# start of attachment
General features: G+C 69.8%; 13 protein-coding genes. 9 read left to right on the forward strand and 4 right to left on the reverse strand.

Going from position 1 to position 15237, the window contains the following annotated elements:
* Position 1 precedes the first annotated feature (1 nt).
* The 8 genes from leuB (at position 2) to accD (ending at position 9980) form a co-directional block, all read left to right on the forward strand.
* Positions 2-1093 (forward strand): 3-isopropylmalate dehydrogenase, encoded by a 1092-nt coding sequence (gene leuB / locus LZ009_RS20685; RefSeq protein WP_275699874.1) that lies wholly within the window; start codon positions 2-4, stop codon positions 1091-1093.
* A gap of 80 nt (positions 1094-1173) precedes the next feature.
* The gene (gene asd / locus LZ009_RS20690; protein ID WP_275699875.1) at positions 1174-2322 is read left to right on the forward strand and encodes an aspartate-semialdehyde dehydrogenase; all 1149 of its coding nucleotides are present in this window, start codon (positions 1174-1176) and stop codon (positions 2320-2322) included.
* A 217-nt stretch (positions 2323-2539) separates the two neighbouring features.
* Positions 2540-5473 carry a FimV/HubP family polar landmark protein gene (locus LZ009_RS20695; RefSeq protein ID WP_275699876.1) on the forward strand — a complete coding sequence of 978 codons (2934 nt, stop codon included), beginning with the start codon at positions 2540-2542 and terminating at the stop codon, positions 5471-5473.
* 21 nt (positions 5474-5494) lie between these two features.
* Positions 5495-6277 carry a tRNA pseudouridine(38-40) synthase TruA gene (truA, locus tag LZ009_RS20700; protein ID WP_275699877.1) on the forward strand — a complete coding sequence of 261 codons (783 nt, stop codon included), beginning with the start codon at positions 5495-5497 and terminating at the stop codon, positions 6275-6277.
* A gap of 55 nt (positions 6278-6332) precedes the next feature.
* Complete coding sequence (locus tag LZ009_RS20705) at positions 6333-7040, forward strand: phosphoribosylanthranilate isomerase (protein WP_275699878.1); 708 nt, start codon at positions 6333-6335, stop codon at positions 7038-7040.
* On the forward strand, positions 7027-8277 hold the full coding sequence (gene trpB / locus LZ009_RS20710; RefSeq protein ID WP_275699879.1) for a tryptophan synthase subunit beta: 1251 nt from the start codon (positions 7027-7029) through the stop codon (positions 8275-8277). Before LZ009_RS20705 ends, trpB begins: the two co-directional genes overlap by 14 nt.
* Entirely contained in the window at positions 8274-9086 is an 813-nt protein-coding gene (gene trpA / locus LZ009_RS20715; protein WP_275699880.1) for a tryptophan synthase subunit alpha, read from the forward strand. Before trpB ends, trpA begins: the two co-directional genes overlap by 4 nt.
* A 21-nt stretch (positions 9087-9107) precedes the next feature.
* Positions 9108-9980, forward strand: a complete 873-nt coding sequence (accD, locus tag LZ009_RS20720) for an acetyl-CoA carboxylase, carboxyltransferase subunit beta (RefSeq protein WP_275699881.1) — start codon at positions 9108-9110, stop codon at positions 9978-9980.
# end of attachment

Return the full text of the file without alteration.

General features: G+C 69.8%; 13 protein-coding genes. 9 read left to right on the forward strand and 4 right to left on the reverse strand.

Going from position 1 to position 15237, the window contains the following annotated elements:
* Position 1 precedes the first annotated feature (1 nt).
* The 8 genes from leuB (at position 2) to accD (ending at position 9980) form a co-directional block, all read left to right on the forward strand.
* Positions 2-1093 (forward strand): 3-isopropylmalate dehydrogenase, encoded by a 1092-nt coding sequence (gene leuB / locus LZ009_RS20685; RefSeq protein WP_275699874.1) that lies wholly within the window; start codon positions 2-4, stop codon positions 1091-1093.
* A gap of 80 nt (positions 1094-1173) precedes the next feature.
* The gene (gene asd / locus LZ009_RS20690; protein ID WP_275699875.1) at positions 1174-2322 is read left to right on the forward strand and encodes an aspartate-semialdehyde dehydrogenase; all 1149 of its coding nucleotides are present in this window, start codon (positions 1174-1176) and stop codon (positions 2320-2322) included.
* A 217-nt stretch (positions 2323-2539) separates the two neighbouring features.
* Positions 2540-5473 carry a FimV/HubP family polar landmark protein gene (locus LZ009_RS20695; RefSeq protein ID WP_275699876.1) on the forward strand — a complete coding sequence of 978 codons (2934 nt, stop codon included), beginning with the start codon at positions 2540-2542 and terminating at the stop codon, positions 5471-5473.
* 21 nt (positions 5474-5494) lie between these two features.
* Positions 5495-6277 carry a tRNA pseudouridine(38-40) synthase TruA gene (truA, locus tag LZ009_RS20700; protein ID WP_275699877.1) on the forward strand — a complete coding sequence of 261 codons (783 nt, stop codon included), beginning with the start codon at positions 5495-5497 and terminating at the stop codon, positions 6275-6277.
* A gap of 55 nt (positions 6278-6332) precedes the next feature.
* Complete coding sequence (locus tag LZ009_RS20705) at positions 6333-7040, forward strand: phosphoribosylanthranilate isomerase (protein WP_275699878.1); 708 nt, start codon at positions 6333-6335, stop codon at positions 7038-7040.
* On the forward strand, positions 7027-8277 hold the full coding sequence (gene trpB / locus LZ009_RS20710; RefSeq protein ID WP_275699879.1) for a tryptophan synthase subunit beta: 1251 nt from the start codon (positions 7027-7029) through the stop codon (positions 8275-8277). Before LZ009_RS20705 ends, trpB begins: the two co-directional genes overlap by 14 nt.
* Entirely contained in the window at positions 8274-9086 is an 813-nt protein-coding gene (gene trpA / locus LZ009_RS20715; protein WP_275699880.1) for a tryptophan synthase subunit alpha, read from the forward strand. Before trpB ends, trpA begins: the two co-directional genes overlap by 4 nt.
* A 21-nt stretch (positions 9087-9107) precedes the next feature.
* Positions 9108-9980, forward strand: a complete 873-nt coding sequence (accD, locus tag LZ009_RS20720) for an acetyl-CoA carboxylase, carboxyltransferase subunit beta (RefSeq protein WP_275699881.1) — start codon at positions 9108-9110, stop codon at positions 9978-9980.